Switzerland Donizetti, Anna Bolena: Soloists, Chorus of the Zurich Opera, Philharmonia Zurich / Enrique Mazzola (conductor). Zurich Opera, Zurich, 5.12.2021. (JR)
Director – David Alden
Set designer – Gideon Davey
Choreography – Arturo Gama
Lighting – Elfried Roller
Video – Robi Voigt
Dramaturgy – Michael Küster
Henry VIII – Luca Pisaroni
Anne Boleyn – Diana Damrau
Jean Seymour – Karine Deshayes
Lord Rochefort – Stanislav Vorobyov
Smeaton – Nadezhda Karyazina
Sir Hervey – Nathan Haller
Before the opera started, Intendant, Andreas Homoki, appeared on stage, thankfully not to announce the indisposition of one of the singers but to say that the management had decided to dedicate the evening’s performance to Edita Gruberová, who died some weeks ago. Gruberová was a star of the bel canto repertoire, appearing at Zurich Opera for over 40 years in 17 different roles and nearly 200 performances. In 2018 she celebrated her 50th stage appearance with a gala concert at Zurich Opera, before retiring one year later. Anna Bolena was one of her principal roles. The audience held a reverential minute’s silence in her memory.
Not everyone thinks bel canto operas are the best thing since sliced bread. The leading composers of this genre are Rossini, Bellini and Donizetti. Whilst the operas certainly showcase the voice as a beautiful instrument, they are often short of catchy tunes. So it is with Anna Bolena, where the first act, full of dramatic incident, is a mite short of melody. Act II slows down the action (hardly gripping, when everyone knows how the opera ends) but the score blossoms. Strangely, there is no mention in the opera of the reason for King Henry’s wish to get rid of his wife through the use of trumped up allegations of adultery: the fact that she could not bear him a male heir.
Anna Bolena is one of the Tudor trilogy, each with a different librettist; while Anna Bolena is historically the first (1536), the stories are far apart chronologically – Elizabeth I is still only a small child. In Maria Stuarda we witness the fight (in 1587) between the Queens of England and Scotland, and in Roberto Devereux we see treason at Elizabeth’s Court in 1601.
David Alden directed the Maria Stuarda in Zurich a few years ago (review click here) and retains the same set design, a light grey back wall onto which he can project video images, skulls, castles, woodland, as appropriate. In front of that, he lowers wood panelling to depict the interior of a royal palace, with a roaring log fire. Costumes are a hotchpotch – historically correct and luxurious for the royals, British clothing from the 1940s and 1950s for the ladies-in-waiting and Courtiers, complete with dark suits and bowler hats and, for some of the ladies, beehive hairdos. Alden introduces humour into the otherwise grim plot by throwing in some stereotypical ideas, umbrellas to accentuate the typical British weather, and the lawn in the archery scene is shown being meticulously clipped. There is also a surreal element reminiscent of Magritte – the bowler-hatted Courtiers don ghoulish masks in the scene where Anne and her ‘lovers’ are all sentenced to death.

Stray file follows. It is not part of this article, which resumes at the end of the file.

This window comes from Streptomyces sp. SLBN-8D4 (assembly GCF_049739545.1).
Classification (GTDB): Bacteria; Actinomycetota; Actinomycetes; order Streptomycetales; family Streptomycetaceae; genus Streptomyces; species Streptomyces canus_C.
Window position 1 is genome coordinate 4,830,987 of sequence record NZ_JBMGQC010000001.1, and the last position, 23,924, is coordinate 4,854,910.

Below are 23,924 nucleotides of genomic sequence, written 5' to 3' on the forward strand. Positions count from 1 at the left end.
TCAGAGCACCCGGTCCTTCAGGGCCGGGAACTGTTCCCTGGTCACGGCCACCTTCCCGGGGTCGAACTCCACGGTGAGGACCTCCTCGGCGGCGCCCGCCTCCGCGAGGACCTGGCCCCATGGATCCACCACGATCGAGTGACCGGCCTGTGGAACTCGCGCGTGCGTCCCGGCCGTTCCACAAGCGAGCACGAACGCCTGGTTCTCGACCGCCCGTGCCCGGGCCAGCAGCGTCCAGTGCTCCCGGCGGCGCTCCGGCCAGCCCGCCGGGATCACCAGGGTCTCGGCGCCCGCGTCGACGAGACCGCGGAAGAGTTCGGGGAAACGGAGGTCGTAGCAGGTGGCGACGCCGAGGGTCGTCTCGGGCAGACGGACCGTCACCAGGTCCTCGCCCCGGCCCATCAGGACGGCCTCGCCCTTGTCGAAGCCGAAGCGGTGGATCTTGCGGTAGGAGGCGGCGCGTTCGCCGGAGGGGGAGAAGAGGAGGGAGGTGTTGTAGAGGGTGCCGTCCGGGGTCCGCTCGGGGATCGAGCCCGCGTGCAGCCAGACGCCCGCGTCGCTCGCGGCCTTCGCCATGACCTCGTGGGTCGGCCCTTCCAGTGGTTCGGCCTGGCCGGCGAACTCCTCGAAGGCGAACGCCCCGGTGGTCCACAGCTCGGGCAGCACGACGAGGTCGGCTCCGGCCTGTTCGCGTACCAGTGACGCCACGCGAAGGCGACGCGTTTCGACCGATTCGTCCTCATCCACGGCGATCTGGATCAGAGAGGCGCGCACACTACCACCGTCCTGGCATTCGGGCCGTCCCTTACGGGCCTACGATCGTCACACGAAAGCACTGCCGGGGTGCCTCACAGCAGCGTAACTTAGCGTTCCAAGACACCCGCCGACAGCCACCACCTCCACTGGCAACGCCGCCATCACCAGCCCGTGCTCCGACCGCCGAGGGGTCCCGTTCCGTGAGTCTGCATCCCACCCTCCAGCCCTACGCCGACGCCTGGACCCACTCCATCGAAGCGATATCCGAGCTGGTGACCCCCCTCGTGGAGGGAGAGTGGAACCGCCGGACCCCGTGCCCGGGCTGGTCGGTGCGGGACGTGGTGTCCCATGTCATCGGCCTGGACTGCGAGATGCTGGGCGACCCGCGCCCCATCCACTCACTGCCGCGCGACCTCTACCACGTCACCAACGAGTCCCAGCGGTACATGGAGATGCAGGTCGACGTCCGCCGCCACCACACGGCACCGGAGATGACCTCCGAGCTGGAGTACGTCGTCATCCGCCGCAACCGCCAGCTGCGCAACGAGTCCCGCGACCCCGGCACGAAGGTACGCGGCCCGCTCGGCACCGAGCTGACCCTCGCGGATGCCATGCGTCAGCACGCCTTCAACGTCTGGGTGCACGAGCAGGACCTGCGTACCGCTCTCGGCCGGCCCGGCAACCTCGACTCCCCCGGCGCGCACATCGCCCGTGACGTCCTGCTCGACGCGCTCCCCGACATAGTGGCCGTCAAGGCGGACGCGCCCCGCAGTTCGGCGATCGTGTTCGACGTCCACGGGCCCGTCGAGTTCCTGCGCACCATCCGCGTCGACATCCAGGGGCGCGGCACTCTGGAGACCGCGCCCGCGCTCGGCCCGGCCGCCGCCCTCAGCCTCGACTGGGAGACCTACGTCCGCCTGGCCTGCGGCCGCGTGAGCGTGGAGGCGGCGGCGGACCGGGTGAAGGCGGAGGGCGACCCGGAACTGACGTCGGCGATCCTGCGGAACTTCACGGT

Elizabeth, Anna’s daughter, was only two years old when her mother was beheaded, but for this production she is a few years older, so she can play a more active part (though mute, of course) in the proceedings.
Current bel canto diva Diana Damrau sings the role of Anna for the first time; it took her quite a while to warm up, and some of the top notes were too much of a squall. She came into her own in Act II, particularly impressive whenever singing quietly. I was, however, not convinced by her acting skills, there was very little visible emotion. She was often outshone, in all respects, by Karine Deshayes, whose forthright mezzo always caught the ear; visually perhaps a little too advanced in years for the part. Smeaton is an unusual contralto role, taken excellently in this production by the young Russian singer, Nadezhda Karyazina. Both her voice and dramatic talent caught attention.
Italian bass Luca Pisaroni was a first-rate King Henry, sneering in both appearance and sound, a resonant and forceful bass. Stanislav Vorobyov as Lord Rochefort was more noticeable for his drunken antics than his firm bass voice; Alexey Neklyudov as Lord Percy has some of the best arias, a strong tenor but rather stretched at the top. Canadian tenor Nathan Haller enjoyed his role as the creepy one-armed sinister assistant to the King, his light tenor suited the part admirably.
In the pit, Enrique Mazzola has worked on a new edition of the opera, in conjunction with the Fondazione Donizetti in Bergamo, and followed Donizetti’s original markings in the score. He caressed each phrase and galvanized the orchestra into an excellent showing. The overture was a pure delight – even if it does sound like Rossini.